Hoaglin, D. C, Hawkins, N., Jansen, J. P, Scott, D. A, Itzler, R., Cappelleri, J. C, Boersma, C., Thompson, D., Larholt, K. M, Diaz, M. & Barrett, A. (2011). Conducting indirect-treatment-comparison and network-meta-analysis studies: Report of the ISPOR task force on indirect treatment comparisons good research practices: Part 2. Value in Health, United Kingdom: Blackwell Publishing Inc.. Retrieved from https://doi.org/10.1016/j.jval.2011.01.011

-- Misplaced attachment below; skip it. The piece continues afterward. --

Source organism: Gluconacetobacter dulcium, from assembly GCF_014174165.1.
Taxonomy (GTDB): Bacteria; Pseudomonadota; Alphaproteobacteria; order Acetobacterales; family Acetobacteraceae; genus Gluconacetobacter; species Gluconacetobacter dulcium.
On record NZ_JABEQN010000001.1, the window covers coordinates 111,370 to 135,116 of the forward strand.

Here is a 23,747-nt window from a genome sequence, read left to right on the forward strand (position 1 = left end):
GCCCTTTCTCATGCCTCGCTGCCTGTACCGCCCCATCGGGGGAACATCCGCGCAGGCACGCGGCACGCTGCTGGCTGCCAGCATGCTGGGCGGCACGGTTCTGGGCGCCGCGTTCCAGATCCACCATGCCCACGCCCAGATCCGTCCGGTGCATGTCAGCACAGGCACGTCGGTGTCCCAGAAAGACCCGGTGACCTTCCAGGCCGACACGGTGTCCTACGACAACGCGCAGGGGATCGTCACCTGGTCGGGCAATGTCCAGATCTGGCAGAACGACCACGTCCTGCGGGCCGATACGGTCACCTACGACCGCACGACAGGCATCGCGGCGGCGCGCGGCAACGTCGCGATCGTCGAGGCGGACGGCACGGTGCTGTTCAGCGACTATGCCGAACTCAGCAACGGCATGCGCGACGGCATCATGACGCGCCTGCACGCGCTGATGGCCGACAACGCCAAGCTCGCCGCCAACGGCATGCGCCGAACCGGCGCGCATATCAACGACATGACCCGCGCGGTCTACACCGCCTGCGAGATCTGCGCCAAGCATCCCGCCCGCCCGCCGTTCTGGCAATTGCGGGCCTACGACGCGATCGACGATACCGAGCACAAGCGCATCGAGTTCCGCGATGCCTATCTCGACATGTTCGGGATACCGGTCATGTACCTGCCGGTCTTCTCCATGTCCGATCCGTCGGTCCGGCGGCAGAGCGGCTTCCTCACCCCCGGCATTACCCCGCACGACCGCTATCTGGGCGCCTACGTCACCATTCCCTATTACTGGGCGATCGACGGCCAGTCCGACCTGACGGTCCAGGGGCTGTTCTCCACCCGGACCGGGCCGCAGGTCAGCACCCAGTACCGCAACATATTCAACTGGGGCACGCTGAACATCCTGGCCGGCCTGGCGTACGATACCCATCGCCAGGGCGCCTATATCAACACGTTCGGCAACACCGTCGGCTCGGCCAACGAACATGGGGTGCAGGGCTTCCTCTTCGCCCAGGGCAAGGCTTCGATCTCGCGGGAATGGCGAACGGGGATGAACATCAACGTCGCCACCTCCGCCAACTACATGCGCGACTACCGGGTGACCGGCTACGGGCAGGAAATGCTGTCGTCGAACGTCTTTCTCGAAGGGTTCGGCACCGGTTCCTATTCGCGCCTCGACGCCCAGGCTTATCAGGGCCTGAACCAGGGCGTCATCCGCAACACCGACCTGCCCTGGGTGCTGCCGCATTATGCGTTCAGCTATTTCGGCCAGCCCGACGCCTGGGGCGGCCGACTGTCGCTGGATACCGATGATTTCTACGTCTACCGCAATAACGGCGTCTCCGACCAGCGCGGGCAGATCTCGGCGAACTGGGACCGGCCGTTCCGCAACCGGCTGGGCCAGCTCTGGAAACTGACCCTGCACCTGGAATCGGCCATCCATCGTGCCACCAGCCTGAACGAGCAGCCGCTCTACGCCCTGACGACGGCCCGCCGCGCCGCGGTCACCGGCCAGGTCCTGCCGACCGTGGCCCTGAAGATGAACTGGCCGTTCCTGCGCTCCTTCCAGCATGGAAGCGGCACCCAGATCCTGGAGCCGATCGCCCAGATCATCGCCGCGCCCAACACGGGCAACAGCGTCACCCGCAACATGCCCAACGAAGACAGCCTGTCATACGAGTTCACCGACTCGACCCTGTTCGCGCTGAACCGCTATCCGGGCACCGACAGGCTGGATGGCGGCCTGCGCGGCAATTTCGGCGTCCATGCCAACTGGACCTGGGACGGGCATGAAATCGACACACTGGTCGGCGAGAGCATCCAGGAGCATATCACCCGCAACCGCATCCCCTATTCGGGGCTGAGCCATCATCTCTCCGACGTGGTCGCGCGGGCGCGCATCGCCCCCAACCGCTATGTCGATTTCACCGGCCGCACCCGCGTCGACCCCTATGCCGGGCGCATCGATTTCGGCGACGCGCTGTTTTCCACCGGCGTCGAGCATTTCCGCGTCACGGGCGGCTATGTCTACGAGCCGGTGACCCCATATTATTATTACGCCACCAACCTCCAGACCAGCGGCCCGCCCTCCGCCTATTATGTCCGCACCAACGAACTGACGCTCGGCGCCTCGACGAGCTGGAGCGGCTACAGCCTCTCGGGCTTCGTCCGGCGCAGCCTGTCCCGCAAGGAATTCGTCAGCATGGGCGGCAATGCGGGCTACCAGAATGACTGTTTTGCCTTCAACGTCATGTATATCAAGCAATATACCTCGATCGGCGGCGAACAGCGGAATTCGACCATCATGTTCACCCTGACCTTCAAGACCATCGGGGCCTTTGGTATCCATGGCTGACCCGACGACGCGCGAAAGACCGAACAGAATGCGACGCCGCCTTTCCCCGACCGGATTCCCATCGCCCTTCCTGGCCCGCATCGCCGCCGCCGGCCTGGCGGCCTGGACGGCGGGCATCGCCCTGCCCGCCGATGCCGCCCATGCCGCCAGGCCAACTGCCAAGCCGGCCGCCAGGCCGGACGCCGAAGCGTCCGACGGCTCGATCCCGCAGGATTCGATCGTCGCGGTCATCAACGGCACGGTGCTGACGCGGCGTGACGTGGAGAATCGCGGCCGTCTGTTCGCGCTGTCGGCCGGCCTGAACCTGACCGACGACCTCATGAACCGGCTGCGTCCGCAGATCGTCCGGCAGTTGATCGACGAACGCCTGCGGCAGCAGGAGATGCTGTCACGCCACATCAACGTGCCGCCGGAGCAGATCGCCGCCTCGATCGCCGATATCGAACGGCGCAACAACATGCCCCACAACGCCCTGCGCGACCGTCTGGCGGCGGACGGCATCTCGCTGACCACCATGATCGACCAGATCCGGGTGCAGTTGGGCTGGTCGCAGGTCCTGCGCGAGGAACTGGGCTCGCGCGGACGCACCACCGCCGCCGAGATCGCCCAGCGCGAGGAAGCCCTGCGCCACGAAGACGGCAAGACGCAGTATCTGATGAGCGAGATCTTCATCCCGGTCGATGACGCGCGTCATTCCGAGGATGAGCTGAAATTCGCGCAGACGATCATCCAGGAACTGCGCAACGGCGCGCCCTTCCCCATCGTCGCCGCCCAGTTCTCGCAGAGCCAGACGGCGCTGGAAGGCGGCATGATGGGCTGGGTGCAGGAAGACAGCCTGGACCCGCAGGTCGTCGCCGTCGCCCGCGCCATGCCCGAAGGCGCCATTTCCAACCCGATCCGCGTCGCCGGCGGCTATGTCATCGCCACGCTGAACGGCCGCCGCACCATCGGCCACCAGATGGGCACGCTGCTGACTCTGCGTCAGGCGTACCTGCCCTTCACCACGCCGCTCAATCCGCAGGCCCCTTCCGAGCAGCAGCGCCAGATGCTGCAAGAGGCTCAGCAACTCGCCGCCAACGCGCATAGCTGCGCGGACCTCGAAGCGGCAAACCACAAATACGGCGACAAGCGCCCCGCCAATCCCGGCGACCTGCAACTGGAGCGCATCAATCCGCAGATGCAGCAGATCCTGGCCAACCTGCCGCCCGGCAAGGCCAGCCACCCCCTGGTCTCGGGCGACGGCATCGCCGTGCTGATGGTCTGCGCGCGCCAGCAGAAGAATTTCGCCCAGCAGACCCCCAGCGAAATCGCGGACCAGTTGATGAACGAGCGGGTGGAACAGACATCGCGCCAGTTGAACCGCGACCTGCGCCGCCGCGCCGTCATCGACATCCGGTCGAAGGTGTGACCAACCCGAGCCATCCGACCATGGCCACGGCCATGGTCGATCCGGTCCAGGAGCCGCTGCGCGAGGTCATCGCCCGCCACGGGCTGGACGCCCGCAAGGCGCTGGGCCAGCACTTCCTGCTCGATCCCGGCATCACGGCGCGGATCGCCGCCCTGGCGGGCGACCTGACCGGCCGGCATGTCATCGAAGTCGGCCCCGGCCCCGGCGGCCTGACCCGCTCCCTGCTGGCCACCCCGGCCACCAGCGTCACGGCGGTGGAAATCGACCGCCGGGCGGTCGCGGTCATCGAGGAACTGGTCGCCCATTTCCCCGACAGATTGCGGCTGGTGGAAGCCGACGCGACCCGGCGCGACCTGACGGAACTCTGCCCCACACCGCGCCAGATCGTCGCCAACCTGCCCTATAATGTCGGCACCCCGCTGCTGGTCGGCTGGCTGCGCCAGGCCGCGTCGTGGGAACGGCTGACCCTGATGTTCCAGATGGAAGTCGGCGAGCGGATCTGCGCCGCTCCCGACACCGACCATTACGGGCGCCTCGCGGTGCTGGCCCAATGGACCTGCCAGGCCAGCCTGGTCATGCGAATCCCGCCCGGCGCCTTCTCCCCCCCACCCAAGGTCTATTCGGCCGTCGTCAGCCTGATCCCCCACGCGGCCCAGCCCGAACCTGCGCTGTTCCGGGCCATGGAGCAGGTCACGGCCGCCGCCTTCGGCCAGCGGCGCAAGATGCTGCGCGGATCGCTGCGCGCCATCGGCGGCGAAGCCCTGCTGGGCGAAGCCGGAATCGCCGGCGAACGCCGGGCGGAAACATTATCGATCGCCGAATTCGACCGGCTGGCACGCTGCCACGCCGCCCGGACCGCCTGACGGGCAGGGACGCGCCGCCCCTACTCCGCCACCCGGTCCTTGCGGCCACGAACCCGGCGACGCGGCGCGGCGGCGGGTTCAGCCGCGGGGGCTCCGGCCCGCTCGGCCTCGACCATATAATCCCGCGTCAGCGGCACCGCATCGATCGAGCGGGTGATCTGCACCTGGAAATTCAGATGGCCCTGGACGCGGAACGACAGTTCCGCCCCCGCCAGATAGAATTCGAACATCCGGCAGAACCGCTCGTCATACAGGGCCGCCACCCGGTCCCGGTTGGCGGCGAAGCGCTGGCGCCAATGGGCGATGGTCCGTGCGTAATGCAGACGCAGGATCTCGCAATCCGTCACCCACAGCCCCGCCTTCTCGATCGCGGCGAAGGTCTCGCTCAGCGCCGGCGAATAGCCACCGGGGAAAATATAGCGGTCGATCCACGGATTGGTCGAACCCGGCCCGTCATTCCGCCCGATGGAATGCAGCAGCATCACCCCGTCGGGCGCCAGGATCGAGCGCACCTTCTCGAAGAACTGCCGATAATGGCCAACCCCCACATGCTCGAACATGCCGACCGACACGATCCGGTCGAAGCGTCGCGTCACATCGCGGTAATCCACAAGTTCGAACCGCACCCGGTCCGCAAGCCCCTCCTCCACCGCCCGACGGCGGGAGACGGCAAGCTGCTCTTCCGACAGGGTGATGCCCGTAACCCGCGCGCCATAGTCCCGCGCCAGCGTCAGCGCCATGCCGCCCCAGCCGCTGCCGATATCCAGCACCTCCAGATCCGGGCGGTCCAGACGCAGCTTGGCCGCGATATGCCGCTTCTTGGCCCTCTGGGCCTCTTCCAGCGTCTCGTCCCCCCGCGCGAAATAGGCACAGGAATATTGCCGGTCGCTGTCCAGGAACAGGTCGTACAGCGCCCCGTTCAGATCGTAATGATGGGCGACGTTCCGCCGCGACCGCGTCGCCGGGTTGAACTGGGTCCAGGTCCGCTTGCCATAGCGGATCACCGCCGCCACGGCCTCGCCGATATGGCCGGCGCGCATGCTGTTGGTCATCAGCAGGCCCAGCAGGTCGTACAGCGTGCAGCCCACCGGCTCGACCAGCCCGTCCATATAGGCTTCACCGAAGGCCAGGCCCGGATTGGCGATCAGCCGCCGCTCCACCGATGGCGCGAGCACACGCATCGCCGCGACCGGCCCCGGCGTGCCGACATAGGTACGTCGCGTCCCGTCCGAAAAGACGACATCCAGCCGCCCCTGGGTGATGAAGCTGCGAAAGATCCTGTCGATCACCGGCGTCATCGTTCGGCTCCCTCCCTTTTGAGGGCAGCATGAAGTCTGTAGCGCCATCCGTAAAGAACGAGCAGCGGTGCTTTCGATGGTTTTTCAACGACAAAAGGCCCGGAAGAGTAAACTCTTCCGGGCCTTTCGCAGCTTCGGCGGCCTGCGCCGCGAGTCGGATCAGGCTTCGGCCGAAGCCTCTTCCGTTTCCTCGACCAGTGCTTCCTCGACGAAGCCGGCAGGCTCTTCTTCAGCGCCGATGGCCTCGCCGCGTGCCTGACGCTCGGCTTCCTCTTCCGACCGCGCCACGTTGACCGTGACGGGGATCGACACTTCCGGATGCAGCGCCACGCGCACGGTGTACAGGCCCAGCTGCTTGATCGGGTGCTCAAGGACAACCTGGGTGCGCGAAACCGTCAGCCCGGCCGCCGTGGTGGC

Evidence-based health care decision making requires comparison of all relevant competing interventions. In the absence of randomized controlled trials involving a direct comparison of all treatments of interest, indirect treatment comparisons and network meta-analysis provide useful evidence for judiciously selecting the best treatment(s). Mixed treatment comparisons, a special case of network meta-analysis, combine direct evidence and indirect evidence for particular pairwise comparisons, thereby synthesizing a greater share of the available evidence than traditional meta-analysis. This report from the International Society for Pharmacoeconomics and Outcomes Research Indirect Treatment Comparisons Good Research Practices Task Force provides guidance on technical aspects of conducting network meta-analyses (our use of this term includes most methods that involve meta-analysis in the context of a network of evidence). We start with a discussion of strategies for developing networks of evidence. Next we briefly review assumptions of network meta-analysis. Then we focus on the statistical analysis of the data: objectives, models (fixed-effects and random-effects), frequentist versus Bayesian approaches, and model validation. A checklist highlights key components of network meta-analysis, and substantial examples illustrate indirect treatment comparisons (both frequentist and Bayesian approaches) and network meta-analysis. A further section discusses eight key areas for future research.
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